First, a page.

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Standard Pour Size at Bars/Restaurants

Discussion in 'Beer Talk' started by mikeburd1128, Jan 3, 2013.

  1. I hate having to ask what size glass a beer comes in, I might as well ask how well they pour it or how much headspace they're going to leave. I'm getting less than 14oz in a full pint, less than 10oz in a 12 oz serving when they leave an inch of foam that dies before it gets to me.

    But it still doesn't seem outrageous to at least ask what size the beer comes in before ordering, since 12oz is the new shaker pint around here.
  2. BearsOnAcid

    BearsOnAcid Advocate (745) Massachusetts Mar 17, 2009 Beer Trader

    I dont understand pour sizes sometimes. I was served a pint of Big A IPA for $7.50. The place also had Racer-X served in a 12oz glass for $7 and the ABV is a little over 1% less. Maybe its like that because Big A is somewhat local?
  3. MegC

    MegC Zealot (80) Virginia Nov 26, 2012

    The bar I work at has different glasses for the beer's respective style: we do 12oz smalls and 22 oz larges of lagers-pilsners, dopplebocks, etc. and most ales- pales, browns, porters, etc. and belgian glasses for belgian and belgian-styles. We are supposed to pour a 1 in. head, and many people get pretty pissed about this, but it's more than fair. We have 80+ taps, so this can be confusing for new bartenders, but I think it's pretty cool for us beer geeks.

    That being said, the beer that goes in belgian glasses is not ALWAYS dependent on the percent alcohol. It depends on the style of the beer and the percent alcohol in some cases.
    I'm also aware that not every place operates like this-other bars in the area typically do a 16 oz pint pour. Personally, I like the way we do it :)
  4. I would hope it's based on the bar's wholesale price paid for the keg - granted, most would think that a local keg would be cheaper than one from the west coast but that's not always the case.

    There is usually a much greater difference between what many brewers charge for a ½ bbl. vs the same beer in a sixtel, on a per ounce basis. I've wondered if that is sometimes the cause for some draught beers price differences.
  5. Very little that makes me happier than ordering a 5 dollar draft at a bar, expecting to get a cheater pint, and getting a full imperial instead. Again, like someone stated upthread, there are two sides to every coin. If I'm in a random bar that's not beer focused, I expect to get a cheater pint if not otherwise listed. If I'm in a beer bar, and pour isn't listed, I expect to get completely shafted. That's just how it works in my experience. Also, if I'm in a beer bar, and pour size isn't listed, and I don't ask, I think it's entirely my fault and not grounds for complaint.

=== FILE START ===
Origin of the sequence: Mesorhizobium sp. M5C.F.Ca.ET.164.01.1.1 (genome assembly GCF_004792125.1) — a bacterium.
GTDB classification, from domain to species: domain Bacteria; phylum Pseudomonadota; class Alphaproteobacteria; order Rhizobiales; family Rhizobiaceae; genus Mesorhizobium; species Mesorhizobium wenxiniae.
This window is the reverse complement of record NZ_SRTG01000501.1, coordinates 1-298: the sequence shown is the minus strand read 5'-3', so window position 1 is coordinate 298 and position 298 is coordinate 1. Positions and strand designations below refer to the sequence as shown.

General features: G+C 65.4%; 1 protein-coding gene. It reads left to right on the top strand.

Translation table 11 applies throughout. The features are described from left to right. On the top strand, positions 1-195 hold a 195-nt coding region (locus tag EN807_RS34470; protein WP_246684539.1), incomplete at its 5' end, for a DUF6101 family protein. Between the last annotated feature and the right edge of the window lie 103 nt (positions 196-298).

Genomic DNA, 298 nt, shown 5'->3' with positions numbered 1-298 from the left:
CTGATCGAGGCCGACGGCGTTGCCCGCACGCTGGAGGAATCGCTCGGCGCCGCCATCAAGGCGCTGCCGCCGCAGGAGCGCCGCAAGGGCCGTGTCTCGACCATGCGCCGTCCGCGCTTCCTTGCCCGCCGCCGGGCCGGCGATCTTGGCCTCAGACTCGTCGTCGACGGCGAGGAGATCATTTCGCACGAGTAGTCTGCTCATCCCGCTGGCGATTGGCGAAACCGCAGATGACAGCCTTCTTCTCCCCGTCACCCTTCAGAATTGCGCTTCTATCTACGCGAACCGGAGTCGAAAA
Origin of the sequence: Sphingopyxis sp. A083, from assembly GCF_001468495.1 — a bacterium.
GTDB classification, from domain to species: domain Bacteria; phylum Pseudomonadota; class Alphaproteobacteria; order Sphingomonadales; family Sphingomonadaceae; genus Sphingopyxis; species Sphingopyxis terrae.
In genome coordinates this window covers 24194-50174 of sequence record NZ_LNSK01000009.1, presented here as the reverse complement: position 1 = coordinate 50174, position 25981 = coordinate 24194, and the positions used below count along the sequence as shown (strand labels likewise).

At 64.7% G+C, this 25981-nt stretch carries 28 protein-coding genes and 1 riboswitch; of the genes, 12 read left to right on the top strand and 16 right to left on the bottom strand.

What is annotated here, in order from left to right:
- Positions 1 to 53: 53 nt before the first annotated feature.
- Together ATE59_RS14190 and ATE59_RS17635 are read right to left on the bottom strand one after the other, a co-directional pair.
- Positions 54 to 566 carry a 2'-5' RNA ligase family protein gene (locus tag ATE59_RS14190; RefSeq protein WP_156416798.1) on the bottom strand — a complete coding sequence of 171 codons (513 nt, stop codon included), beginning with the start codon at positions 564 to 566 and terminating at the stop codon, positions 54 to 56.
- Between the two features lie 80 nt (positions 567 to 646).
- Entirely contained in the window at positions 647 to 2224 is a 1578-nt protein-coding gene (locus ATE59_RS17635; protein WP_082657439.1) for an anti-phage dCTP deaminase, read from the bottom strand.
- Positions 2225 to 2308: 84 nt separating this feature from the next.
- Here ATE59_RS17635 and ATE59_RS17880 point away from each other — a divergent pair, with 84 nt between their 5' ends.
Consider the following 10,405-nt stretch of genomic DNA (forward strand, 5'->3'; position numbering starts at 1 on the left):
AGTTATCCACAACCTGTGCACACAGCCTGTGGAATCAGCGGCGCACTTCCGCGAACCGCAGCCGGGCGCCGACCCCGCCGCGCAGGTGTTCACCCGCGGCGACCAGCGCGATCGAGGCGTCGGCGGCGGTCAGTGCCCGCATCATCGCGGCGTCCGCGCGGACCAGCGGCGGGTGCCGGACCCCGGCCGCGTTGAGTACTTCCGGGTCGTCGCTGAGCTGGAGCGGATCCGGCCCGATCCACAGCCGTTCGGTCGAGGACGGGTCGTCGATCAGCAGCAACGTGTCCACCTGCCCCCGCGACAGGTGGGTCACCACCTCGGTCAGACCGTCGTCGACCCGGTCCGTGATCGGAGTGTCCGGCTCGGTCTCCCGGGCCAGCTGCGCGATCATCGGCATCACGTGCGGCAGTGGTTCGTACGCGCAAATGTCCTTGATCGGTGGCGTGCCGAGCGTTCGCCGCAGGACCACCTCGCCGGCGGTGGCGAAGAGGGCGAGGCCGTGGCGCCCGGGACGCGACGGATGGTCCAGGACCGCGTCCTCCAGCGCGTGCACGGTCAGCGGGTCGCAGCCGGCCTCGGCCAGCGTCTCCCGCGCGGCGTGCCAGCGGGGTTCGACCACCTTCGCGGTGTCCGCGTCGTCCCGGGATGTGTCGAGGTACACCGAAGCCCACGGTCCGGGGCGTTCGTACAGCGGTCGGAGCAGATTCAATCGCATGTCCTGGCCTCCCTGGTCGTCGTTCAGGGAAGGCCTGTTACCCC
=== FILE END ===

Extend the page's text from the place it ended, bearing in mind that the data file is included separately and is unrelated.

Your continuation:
Seriously, if you're spending money at a place of business that sells glasses of a liquid for reasonably high prices, the menu doesn't say how big the pour of liquid is, and you don't ask, I don't think that's on them. I really don't.

    I think it is MUCH more objectionable to LIST that a pour is 16 oz and give me 14 oz.
    dsal89 likes this.
  6. BearsOnAcid

    BearsOnAcid Advocate (745) Massachusetts Mar 17, 2009 Beer Trader

    Bear Republic is usually priced competitively. The difference in pour sizes can maximize profits off the keg. People are far more likely to buy a $7 12oz glass than a $10 pint. Bbl size can definitely be a factor too.

    Either way, I thought the situation was funny. I ordered the Big A.
  7. This is my only other comment about this - I personally like a head on my beer, poured well, and I have zero problem with this. But when you are a, ahem, larger beer bar, and your well-meaning bartender pours a 1 inch head on my beer, and then you let it sit for 10 minutes, and then you bring it to me, and then there's a 1 inch gap at the top of the glass, I want my beer topped up. That's more than fair also, right? I've gotten the dirty eye from waitstaff for that before....
    CanConPhilly likes this.
  8. MegC

    MegC Zealot (80) Virginia Nov 26, 2012

    Yes, that is more than fair. :)
    Some will give you the dirty eye, yeah, but that's what you should remember when signing off on a tip amount.. Bartenders/servers are supposed to WORK for their money and I believe customer service is in the job description at least somewhere vaguely...

    Also, they may not understand what head does for a beer. I always top mine off if I've gotten busy and there's a gap. NOT saying I'm the perfect all-knowing best bartender, it's just a small quick fix that matters to me and the right people.

    Note: It happens to me all the time when I go to other bars. Frustrating, I know. :/
  9. Beerverage

    Beerverage Aficionado (200) North Carolina Dec 8, 2010 Beer Trader

    Sometimes bigger pours are a "hook up" (if you get a 11% beer in a pint when they offer other size glasses) but if its not a craft beer bar the bartenders might not know or care. There is a bar near me that just started carrying higher alc craft beers but might stop because thier bartenders are not using the right glass.
  10. iheartmanatees

    iheartmanatees Aficionado (160) Vermont Jan 27, 2009 Beer Trader

    I believe region may play a role in this as well. Some states seem more conservative in their pours than others. Basically, you can't get in VT what you can get in OR.